Idris: No issue with appointing MPs to head GLCs

Dato Idris Buang

By Lian Cheng

KUCHING, June 1: Parti Pesaka Bumiputera Bersatu (PBB) asserts there is no issue in appointing sitting MPs to head government-linked companies (GLCs).

Its information chief Datuk Idris Buang, however, also pointed out that it would be interesting to have a discussion over the issue.

“Yes, it will be interesting to get more views on this. Whatever it is, I believe, we do have adequate legislation to address such issues raised within the context of our constitution and basic principles in a democracy.

“I am quite certain our courts had in the past addressed and settled all legal issues surrounding the definition of this phrase from the constitutional law perspective.

“The opposition and their cohorts are trying to artificially create ‘a storm in a tea cup’ in order to arouse and ignite sentiments that could snowball into some degree of pressure, substantial enough to force ‘His Majesty the YDP Agong to prorogue Parliament and decree a snap election’,” according to Idris in a statement today.

Idris who is also Muara Tuang assemblyman was responding to a blog post arguing that there is constitutional crisis in Malaysia as MPs appointed to the boards of GLCs are disqualified by their appointments by virtue of holding “office of profit” as prohibited by the constitution, citing Article 48 (1)C).

The blog post asserted that nine out of 112 Perikatan Nasional (PN) MPs are said to be appointed to GLC boards, some as chairpersons. As such, the dissolution of Parliament is now unavoidable.

“It is difficult to see how the King can now avoid the fact that his government must be dissolved,” the blog post titled “Malaysia’s new constitutional crisis — MPs appointed to the boards of GLCs are disqualified from being MPs; dissolution of Parliament now unavoidable” published yesterday.

According to Idris, the said post is trying to overstretch the meaning of “office of profit” from what is really stated in the federal (Article 160 (d) ) and state ( Article 44) constitution.

“As defined under Article 160 para (d) of the Federal Constitution and Article 44 of the Sarawak State constitution, one feature of ‘an office of profit’ is, it must be ‘whole time’ or full-time job; therefore as chairman or board member of any GLCs, I think, is not to be considered as holding an ‘office of profit’.

“Moreover, some GLCs are incorporated under the Companies Act and having their own sets of constitutions, rules of governance, policies and procedures totally separate from that of the government departments in public service .

“There are other specific and general laws relevant to regulate conduct disposition and action of directors in companies even though these GLCs are wholly owned by the government to ensure integrity, accountability, transparency and propriety in their affairs.”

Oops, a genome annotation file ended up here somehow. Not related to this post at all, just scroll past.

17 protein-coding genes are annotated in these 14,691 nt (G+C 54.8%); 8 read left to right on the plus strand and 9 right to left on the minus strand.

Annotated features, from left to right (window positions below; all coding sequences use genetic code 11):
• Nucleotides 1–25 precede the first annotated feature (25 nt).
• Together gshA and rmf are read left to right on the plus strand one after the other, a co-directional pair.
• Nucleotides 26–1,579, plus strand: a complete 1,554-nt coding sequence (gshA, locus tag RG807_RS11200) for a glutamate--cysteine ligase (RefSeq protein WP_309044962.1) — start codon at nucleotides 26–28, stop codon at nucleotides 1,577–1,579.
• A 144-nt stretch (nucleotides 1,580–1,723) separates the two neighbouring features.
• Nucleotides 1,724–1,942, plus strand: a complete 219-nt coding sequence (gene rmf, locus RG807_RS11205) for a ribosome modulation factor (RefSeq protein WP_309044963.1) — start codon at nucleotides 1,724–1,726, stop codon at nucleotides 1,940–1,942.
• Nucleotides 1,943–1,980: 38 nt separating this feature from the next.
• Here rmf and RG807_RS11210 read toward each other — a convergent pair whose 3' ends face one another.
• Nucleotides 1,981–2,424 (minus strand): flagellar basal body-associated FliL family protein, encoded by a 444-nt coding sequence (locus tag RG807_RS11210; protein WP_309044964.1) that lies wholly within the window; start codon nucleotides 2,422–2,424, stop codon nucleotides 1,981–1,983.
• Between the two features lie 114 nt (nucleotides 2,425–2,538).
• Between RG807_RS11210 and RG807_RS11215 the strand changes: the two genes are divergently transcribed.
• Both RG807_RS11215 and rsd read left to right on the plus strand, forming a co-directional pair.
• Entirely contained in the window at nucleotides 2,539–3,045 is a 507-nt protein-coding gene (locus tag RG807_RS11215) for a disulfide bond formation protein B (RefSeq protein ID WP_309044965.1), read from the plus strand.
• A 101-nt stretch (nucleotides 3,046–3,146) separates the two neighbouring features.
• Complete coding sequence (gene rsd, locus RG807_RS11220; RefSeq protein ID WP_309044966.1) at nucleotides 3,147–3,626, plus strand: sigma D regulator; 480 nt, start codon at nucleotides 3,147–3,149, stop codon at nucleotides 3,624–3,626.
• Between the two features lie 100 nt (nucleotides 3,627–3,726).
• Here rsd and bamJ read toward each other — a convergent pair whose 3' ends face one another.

“In other words, they (GLCs) are not bound by the rules and procedures ordinarily meant for the public service or government departments per se,” Idris argued.

Idris who is a lawyer by training, highlighted that apart from the Companies Act, there are also the Malaysian Anti-Corruption Commission Act, the Penal Code, the Securities Industry Act and Capital Market Services Act (for those dealing in securities and capital market) and other regulations that are governing GLCs.

He stressed that apart from those clearly meant by the said Article 160 (d) of the Federal Constitution, for any other appointments or positions whatsoever, they must each be expressly declared under such relevant law, Act, ordinances or statutes to be “an office of profit ” in order to be called as such.

“It follows that the chairmanship or membership on boards of GLCs, statutory bodies or outfits must be first expressly declared as ‘office of profit’ by their relevant law, for it to come under the constitutional definition of ‘office of profit’,” Idris reasoned.

He also argued that the term “office of profit” in relation to the qualification of a representative of Parliament should not to be confused with “profiteering in the ordinary sense of the word” in which the blog post is attempting to relate “office of profit” to a different perspective or context altogether peculiar to the qualification of Members of Parliament (including state assemblymen).

“A layman would wonder why judges, police officers, public servants are all considered as holding ‘offices of profit’. They are each considered holding an ‘office of profit’ in the constitutional sense and therefore not eligible to qualify as an MP, simply because these ‘whole time’ or ‘full-time’ positions fall within the said definition and possibly because of the degree of accountability these positions directly demand.”

He added, different countries may have different connotation or application of the term. For the sake of intellectual discourse, he thus raised the question whether the post of Mayor of London which UK Prime Minister Boris Johnson used to hold, is an “office of profit”?

“Then there are also questions revolving around the mayors of New York, Chicago, Los Angeles and other American cities whether these too, were in the writer’s own term ‘offices of profit’, especially when some of them may also run for Congress or Senate. Personally I am not familiar with their system,” said Idris. — DayakDaily